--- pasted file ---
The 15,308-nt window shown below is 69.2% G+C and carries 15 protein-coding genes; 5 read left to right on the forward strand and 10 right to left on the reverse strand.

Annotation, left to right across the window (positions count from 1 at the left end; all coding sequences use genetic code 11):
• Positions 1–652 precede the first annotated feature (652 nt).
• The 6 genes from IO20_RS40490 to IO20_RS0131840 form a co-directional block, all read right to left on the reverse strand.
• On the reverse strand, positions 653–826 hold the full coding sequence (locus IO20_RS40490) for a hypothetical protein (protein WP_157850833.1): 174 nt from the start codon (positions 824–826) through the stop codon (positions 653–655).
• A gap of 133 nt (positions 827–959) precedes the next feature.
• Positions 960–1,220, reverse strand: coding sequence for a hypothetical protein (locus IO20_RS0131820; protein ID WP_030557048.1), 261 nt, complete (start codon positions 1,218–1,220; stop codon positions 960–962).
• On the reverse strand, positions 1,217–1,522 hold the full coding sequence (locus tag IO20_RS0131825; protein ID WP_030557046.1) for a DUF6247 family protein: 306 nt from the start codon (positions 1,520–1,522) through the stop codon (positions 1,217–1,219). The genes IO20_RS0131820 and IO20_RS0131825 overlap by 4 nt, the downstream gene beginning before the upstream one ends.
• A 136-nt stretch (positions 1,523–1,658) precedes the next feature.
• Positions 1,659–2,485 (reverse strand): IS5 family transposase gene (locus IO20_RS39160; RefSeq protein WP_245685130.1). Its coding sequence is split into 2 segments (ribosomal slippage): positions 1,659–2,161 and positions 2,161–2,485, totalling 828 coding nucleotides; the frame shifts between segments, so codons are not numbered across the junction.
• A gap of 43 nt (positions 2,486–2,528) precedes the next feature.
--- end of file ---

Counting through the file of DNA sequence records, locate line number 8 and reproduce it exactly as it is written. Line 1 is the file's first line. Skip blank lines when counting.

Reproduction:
• On the reverse strand, positions 1,217–1,522 hold the full coding sequence (locus tag IO20_RS0131825; protein ID WP_030557046.1) for a DUF6247 family protein: 306 nt from the start codon (positions 1,520–1,522) through the stop codon (positions 1,217–1,219). The genes IO20_RS0131820 and IO20_RS0131825 overlap by 4 nt, the downstream gene beginning before the upstream one ends.